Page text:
Pneumonia infection is a leading cause of illness in children worldwide, but we know little about its long-term consequences. Economists are interested in the long-run effects of large-scale interventions in early life. Volha Lazuka (Lund University) explores this question in the context of the introduction of sulfa antibiotics in Sweden. In a study comparing cohorts born before and after access to this intervention and across regions with varying burden of acute pneumonia, Lazuka is able to estimate its effects and specific mechanisms leading to later-life outcomes.
The study is based on rich individual- and family-level data from multiple registers, archival data on regional availability of antibiotics, and precise measures of pneumonia mortality, allowing for a more careful analysis than done previously. The sudden arrival of the first antibiotics particularly efficient against pneumonia among infants in 1939 in Sweden—sulfapyridine—allowed Lazuka to implement the difference-in-differences method. The study followed the cohorts from infancy through late adulthood and looked at effects on income, health, and education.
Mitigation of pneumonia infection in infancy due to sulfapyridine increased labor income in adulthood of survivors by 2.8–5.1 percent, fairly equally for men and women. The present value of these additional earnings exceeds the costs of treatment with antibiotics in childhood by 34 times. The beneficial effects are strong for health, as measured by hospital stays, especially for those due to respiratory illness, cardiovascular morbidities, and arthritis. A weaker effect was found for years of schooling.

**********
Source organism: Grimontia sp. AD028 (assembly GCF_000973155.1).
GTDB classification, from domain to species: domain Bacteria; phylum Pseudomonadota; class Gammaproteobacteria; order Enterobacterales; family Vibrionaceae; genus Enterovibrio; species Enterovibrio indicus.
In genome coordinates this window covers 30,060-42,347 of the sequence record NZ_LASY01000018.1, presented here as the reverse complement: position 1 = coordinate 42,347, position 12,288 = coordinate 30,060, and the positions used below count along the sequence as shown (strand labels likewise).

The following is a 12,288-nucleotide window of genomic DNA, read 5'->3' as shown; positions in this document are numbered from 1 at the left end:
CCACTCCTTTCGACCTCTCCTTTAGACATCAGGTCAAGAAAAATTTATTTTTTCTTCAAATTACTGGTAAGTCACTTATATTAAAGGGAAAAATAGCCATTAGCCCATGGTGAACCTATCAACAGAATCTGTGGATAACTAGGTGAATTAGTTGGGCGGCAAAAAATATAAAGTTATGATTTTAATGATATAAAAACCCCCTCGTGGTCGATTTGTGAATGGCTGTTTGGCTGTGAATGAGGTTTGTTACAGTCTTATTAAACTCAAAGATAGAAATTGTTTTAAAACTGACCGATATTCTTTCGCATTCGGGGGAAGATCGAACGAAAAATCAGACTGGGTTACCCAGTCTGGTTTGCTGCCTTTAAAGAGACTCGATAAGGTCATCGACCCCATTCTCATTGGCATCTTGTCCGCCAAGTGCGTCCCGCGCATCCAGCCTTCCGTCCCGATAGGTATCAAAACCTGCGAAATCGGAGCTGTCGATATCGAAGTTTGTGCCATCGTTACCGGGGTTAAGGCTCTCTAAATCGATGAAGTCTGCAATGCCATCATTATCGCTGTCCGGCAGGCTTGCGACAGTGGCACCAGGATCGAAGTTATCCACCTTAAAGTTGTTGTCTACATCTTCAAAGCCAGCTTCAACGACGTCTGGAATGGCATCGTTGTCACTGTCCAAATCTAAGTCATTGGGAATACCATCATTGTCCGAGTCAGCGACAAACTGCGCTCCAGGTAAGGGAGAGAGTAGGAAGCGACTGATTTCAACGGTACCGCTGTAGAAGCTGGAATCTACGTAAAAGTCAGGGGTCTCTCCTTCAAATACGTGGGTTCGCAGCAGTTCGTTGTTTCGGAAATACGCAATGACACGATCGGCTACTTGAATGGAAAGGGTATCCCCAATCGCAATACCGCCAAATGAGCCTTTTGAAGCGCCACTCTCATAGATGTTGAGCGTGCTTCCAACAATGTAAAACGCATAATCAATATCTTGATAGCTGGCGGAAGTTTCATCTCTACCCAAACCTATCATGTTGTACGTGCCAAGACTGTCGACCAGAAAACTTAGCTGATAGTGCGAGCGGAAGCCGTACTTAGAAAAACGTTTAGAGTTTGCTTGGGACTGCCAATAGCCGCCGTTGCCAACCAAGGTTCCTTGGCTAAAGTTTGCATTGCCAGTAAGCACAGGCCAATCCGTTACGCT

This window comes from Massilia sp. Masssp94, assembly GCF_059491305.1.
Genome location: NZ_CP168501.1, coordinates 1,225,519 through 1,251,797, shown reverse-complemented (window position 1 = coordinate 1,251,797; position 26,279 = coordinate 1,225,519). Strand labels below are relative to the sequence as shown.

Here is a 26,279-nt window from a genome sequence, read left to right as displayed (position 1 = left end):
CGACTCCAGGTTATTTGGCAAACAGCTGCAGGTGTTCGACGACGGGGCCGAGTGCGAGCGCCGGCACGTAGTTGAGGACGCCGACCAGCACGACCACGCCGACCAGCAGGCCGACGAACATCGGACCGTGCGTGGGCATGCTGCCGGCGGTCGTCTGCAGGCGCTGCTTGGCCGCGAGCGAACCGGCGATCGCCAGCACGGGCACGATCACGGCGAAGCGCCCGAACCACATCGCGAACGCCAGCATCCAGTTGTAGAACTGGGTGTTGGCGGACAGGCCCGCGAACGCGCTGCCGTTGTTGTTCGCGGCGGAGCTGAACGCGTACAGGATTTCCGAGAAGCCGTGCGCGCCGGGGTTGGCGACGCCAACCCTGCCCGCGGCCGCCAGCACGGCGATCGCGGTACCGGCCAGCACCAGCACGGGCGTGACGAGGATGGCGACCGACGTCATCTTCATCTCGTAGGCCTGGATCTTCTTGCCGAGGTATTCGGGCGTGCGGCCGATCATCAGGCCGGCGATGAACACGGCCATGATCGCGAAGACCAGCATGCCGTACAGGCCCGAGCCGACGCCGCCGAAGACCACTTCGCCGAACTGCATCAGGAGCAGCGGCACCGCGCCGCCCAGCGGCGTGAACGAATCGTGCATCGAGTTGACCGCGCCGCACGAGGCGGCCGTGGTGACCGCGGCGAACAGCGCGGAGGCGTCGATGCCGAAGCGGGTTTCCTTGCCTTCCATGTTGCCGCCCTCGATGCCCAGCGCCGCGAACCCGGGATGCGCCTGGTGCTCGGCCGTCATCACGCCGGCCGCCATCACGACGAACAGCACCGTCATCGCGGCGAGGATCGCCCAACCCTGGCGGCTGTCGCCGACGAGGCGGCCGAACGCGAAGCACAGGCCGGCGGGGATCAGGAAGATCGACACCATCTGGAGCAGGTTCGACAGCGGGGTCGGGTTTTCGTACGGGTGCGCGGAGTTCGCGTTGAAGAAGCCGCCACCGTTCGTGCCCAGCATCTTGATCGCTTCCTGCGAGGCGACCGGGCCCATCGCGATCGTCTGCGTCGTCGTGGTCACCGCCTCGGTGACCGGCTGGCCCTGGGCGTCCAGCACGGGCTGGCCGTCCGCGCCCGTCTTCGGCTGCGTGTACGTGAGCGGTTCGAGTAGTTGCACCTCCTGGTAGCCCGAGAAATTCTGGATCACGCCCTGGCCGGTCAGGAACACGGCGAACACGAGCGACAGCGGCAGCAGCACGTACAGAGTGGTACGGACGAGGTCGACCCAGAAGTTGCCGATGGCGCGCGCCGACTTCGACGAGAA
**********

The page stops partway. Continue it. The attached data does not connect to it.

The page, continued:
As Lazuka notes, the message of this study is clear, “Improvements in disease conditions in early life with publicly provided medications and interventions are essential not only in reducing the current burden of disease, but also in promoting human capital accumulation and income growth in the long run.”
Read the full study in the Journal of Human Resources: “Infant Health and Later-Life Labor Market Outcomes: Evidence from the Introduction of Sulfa Antibiotics in Sweden,” by Volha Lazuka.
Volha Lazuka (@volhalazuka) is at the Department of Economic History and the Centre for Economic Demography, Lund University.
Funding acknowledgements: Ebbe Kock foundation (Lund University, Sweden, grant EK2016-0004) and Department of Economic History (Lund University, Sweden)